Crypto trader loses appeal to stop IRS from accessing exchange data

A US crypto trader who tried to stop the IRS from accessing his exchange accounts has been struck down in court, despite apparent precedent.

Crypto trader James Harper, who sought to stop the US government from accessing details of his crypto holdings, was derailed for a second time after the state’s appeals court decided against reviving an already-dismissed suit.

As reported by Law360, Harper was one of more than 10,000 crypto holders who received a letter from the IRS in mid-2019, informing them that the government had gained access to their crypto exchange data.

The letters were sent as the IRS sought to investigate suspected omissions on crypto traders’ tax returns. However, in this case, it gave no indication of what Harper or any of the other recipients might’ve done wrong.

Harper sued the IRS for allegedly breaching his constitutional rights last year, but the case was dismissed by a New Hampshire federal court in March.

He claimed that IRS attempts to gather information from one of three crypto exchanges without prior warning violated his fourth and fifth amendment rights.

Despite his claims, the federal court previously determined Harper’s request to restrict access to his exchange data would “prevent the US from assessing or collecting federal taxes.”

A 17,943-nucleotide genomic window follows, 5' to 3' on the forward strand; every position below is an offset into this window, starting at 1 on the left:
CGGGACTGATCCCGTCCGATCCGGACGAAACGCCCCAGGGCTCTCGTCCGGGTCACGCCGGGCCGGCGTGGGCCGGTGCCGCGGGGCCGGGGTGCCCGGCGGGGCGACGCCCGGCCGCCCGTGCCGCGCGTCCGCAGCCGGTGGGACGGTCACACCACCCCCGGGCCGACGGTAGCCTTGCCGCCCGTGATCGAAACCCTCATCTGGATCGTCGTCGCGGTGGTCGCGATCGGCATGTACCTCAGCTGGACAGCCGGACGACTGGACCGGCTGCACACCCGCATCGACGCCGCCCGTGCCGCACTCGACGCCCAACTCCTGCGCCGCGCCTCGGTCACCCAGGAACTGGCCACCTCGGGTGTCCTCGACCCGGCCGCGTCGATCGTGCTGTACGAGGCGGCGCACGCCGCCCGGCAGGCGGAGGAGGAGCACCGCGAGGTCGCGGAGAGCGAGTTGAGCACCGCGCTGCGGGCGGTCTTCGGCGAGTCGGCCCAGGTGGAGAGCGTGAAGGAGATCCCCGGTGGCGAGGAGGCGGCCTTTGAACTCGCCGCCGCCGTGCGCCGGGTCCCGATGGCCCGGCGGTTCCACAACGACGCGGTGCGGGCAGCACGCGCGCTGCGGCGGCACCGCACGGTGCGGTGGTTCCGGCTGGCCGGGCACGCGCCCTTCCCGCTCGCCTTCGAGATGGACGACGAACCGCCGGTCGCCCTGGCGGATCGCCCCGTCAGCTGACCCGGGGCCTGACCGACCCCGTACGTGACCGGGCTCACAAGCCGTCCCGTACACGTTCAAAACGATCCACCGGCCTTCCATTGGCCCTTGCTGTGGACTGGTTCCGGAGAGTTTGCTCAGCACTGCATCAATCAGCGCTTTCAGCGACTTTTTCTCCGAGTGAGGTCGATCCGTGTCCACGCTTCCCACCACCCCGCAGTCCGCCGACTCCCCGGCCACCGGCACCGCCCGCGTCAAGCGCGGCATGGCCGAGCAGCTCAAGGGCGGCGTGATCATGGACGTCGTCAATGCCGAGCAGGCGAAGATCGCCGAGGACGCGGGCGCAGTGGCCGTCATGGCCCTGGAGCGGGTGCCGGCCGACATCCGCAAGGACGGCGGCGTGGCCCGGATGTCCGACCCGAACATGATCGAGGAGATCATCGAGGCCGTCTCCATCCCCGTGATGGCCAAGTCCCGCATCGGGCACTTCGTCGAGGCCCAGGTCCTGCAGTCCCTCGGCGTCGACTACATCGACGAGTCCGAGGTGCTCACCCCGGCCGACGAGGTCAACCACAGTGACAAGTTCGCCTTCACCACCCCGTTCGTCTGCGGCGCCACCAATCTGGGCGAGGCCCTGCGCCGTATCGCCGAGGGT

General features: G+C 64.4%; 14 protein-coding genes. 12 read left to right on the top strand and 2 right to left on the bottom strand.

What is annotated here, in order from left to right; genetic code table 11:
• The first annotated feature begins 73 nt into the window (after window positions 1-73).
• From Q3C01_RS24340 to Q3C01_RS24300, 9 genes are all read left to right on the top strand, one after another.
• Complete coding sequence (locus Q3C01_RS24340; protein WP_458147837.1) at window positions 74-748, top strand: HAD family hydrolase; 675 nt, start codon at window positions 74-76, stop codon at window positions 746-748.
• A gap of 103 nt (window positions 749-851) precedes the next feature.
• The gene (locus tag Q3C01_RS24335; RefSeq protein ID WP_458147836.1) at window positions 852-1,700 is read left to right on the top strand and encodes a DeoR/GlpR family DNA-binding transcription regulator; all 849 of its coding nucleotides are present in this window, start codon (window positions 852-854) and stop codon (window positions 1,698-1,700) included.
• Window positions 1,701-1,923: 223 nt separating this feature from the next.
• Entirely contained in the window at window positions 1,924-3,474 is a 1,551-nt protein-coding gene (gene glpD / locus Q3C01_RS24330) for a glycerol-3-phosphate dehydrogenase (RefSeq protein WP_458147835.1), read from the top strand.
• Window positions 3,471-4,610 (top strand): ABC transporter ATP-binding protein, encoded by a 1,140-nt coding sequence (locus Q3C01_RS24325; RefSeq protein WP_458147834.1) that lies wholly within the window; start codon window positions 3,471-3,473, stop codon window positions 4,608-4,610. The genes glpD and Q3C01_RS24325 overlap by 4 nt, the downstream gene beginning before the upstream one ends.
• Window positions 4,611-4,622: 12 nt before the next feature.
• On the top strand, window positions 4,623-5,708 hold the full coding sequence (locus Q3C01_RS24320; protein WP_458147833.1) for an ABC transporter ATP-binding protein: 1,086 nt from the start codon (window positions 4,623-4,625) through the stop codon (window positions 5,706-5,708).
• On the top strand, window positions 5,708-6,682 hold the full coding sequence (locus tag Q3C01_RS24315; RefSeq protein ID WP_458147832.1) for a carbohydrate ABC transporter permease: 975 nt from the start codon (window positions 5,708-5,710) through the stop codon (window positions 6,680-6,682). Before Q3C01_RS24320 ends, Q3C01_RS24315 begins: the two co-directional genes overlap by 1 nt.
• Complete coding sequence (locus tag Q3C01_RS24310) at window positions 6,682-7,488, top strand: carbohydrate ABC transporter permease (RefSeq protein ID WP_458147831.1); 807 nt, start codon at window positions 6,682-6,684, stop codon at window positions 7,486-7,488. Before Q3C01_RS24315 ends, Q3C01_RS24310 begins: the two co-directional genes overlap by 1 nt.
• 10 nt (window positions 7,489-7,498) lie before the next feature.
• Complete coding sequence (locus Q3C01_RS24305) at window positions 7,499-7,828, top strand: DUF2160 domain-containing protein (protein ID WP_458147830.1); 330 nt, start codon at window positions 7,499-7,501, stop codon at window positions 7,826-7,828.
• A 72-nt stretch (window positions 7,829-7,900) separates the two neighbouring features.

As such, Harper’s lawsuit was in breach of the Anti-Injunction Act (AIA) — which prohibits any suit that may interfere with the US government collecting taxes.

“A taxpayer cannot avoid the reach of the AIA by framing his claims as constitutional violations,” said the court.

Courts opted out of crypto trader’s whataboutism

Harper says he’s not challenging collecting his taxes per se, rather the way in which the IRS went about accessing his data.

He also attempted to draw parallels with May’s Supreme Court decision that handed victory to tax advisory firm CIC, where it won the right to set aside collection notices, and even outright sue the IRS.

The US government however pointed out that Harper’s case and CIC’s are quite different.

“The plaintiff in [CIC’s lawsuit] sought to avoid the economic burdens of providing information about other taxpayers to the IRS and challenged its legal obligation to do so,” said a government representative.

“Here, the taxpayer simply does not want the IRS to possess information bearing on his tax liability.”

The IRS sent a warning to crypto traders earlier this year.

Read more: [Silk Road leads Aussie cops to $6M Bitcoin seizure — thanks to the FBI]

There’s no word yet from Harper’s legal team on this latest ruling. But back in July, Harper’s lawyer again referenced the CIC case, saying:

“After CIC, it is not sufficient for IRS to claim that the information it possesses ‘may culminate in the assessment or collection of taxes.'”

“By that logic, all information the IRS comes into possession of — whether obtained by following proper procedures or otherwise — could culminate in the assessment or collection of taxes. But the Fourth and Fifth Amendments to the Constitution do not contain an IRS exception.”

So, it seems in this crypto trader’s case, there’s no stopping the US government from accessing crypto exchange data — especially if that data proves it’s owed taxes. Go figure.

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